New Program on Climate Change and Health at Yale School of Public Health

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In response to the growing health threat posed by climate change, Yale School of Public Health has created a new program — Climate Change and Health @Yale — to train future public health leaders to search for innovative solutions.

“Public health aims to assure the conditions in which people can be healthy, and one of those conditions is a stable climate,” said Professor Robert Dubrow, M.D., the program’s faculty director. “Public health leaders have a central role to play in navigating and reversing the dangerous new era of climate instability that humanity has entered.”

The World Health Organization estimates that climate change will cause an additional 250,000 deaths per year between 2030 and 2050, mainly due to heat exposure, diarrhea, malaria, and childhood malnutrition. It is expected that the poor will be disproportionately impacted.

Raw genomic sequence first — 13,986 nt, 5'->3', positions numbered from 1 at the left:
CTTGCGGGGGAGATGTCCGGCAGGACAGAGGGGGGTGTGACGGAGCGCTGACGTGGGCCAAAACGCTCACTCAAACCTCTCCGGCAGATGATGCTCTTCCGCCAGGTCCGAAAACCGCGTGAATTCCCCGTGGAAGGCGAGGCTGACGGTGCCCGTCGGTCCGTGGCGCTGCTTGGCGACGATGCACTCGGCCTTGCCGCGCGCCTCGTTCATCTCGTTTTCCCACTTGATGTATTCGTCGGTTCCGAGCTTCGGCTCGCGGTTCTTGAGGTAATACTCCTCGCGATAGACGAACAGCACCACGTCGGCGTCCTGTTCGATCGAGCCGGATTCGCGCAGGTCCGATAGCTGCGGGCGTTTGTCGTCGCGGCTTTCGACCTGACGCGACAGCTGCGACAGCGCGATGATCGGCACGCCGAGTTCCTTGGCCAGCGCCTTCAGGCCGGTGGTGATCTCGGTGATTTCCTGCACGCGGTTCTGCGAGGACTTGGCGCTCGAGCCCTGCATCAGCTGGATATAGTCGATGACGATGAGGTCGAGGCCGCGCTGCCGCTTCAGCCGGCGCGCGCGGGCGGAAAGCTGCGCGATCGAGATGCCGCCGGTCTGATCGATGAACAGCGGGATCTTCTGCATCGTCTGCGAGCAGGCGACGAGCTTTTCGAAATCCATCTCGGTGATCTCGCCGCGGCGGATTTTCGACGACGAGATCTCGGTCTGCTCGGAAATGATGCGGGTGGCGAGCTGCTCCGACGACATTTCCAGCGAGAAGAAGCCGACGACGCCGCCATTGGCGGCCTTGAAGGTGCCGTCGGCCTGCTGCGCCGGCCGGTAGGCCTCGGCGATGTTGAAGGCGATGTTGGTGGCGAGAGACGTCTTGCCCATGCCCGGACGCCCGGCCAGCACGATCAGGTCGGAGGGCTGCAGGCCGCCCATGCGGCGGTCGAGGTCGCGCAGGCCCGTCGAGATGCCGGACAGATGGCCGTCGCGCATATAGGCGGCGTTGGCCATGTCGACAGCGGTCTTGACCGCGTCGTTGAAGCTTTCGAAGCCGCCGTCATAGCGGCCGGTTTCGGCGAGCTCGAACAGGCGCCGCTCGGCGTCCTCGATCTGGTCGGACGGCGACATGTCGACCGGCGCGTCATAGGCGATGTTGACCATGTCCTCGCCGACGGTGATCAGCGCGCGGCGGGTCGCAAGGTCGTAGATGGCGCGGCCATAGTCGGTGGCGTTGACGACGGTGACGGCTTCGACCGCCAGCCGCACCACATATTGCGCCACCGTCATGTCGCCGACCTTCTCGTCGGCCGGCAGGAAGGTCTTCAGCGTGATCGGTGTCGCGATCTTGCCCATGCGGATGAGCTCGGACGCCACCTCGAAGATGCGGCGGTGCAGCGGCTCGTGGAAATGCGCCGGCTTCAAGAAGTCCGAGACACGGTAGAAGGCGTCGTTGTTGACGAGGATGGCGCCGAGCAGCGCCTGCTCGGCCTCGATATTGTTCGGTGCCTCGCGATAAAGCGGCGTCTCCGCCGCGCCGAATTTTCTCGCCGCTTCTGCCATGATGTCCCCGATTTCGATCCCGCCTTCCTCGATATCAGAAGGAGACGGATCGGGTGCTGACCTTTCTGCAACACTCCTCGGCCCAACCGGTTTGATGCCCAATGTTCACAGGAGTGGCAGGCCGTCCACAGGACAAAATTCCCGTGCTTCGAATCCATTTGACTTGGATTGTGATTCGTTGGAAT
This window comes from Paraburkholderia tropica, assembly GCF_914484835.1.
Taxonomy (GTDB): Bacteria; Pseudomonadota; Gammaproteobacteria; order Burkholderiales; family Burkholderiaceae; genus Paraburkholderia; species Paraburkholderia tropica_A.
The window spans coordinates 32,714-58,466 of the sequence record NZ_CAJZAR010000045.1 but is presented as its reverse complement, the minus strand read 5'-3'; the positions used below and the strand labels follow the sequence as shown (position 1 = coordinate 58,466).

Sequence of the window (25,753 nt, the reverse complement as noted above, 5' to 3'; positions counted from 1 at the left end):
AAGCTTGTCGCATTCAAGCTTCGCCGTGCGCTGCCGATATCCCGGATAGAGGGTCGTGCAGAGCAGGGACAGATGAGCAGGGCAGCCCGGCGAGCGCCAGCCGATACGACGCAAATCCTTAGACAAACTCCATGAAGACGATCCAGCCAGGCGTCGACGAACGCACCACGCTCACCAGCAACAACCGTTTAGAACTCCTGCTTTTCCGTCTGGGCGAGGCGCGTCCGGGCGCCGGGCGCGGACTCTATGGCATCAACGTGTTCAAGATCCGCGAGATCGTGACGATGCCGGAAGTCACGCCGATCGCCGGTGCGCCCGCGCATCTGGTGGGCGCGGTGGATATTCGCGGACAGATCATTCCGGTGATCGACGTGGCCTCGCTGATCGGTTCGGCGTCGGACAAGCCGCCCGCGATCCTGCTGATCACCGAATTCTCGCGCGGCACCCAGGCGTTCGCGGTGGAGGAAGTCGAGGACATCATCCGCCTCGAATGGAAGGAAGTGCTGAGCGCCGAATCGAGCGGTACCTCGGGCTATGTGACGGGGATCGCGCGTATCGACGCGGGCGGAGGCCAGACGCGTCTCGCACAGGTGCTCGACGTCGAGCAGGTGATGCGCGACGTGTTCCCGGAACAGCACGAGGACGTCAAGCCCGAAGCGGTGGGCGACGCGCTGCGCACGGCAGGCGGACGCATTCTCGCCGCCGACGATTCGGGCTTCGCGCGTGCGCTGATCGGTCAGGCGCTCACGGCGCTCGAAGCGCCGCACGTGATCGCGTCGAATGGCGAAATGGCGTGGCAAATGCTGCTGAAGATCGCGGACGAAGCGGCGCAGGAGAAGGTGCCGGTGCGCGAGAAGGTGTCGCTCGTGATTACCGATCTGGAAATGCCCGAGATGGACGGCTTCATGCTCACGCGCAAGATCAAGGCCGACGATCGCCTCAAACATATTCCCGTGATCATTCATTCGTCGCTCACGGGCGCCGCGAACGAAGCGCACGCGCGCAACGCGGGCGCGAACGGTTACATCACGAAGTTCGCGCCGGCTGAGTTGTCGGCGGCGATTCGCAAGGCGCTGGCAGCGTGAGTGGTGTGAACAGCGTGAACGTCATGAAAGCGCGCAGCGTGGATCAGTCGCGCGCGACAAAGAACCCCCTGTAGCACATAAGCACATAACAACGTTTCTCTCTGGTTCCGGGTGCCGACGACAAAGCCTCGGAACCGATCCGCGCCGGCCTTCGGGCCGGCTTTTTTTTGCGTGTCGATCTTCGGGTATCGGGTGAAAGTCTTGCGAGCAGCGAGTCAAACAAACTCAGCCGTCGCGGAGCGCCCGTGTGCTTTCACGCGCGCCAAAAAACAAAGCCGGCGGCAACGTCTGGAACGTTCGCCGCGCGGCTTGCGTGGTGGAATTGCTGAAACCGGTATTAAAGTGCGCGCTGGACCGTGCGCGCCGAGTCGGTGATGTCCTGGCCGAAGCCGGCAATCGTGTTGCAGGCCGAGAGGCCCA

The program, one of the first of its kind, includes new undergraduate and graduate courses that will debut in the fall semester of 2016, two doctoral training positions, a case study on climate change and health for the M.P.H. core curriculum, a leadership training workshop for students, summer internships, a climate change leader in residence, a speaker series, and pilot research grants for faculty.

Climate Change and Health @Yale is made possible through a generous $1.3 million grant from the Overlook International Foundation. Martin Klein, an associate dean at the School of Public Health, is the executive director.

Dean Paul Cleary said that a better understanding of climate change is vital to protecting and promoting public health in the coming decades. “I have no doubt that the direct and indirect effects of climate change on health will become increasingly important over the coming decades,” he said.

“It is important that we continue to think about how best to educate the public health leaders of tomorrow so that they will be able to address these incredibly important issues.”

Cleary recently signed President Barack Obama’s plan to protect the public’s health from the effects of climate change.

(Photo via Shutterstock)

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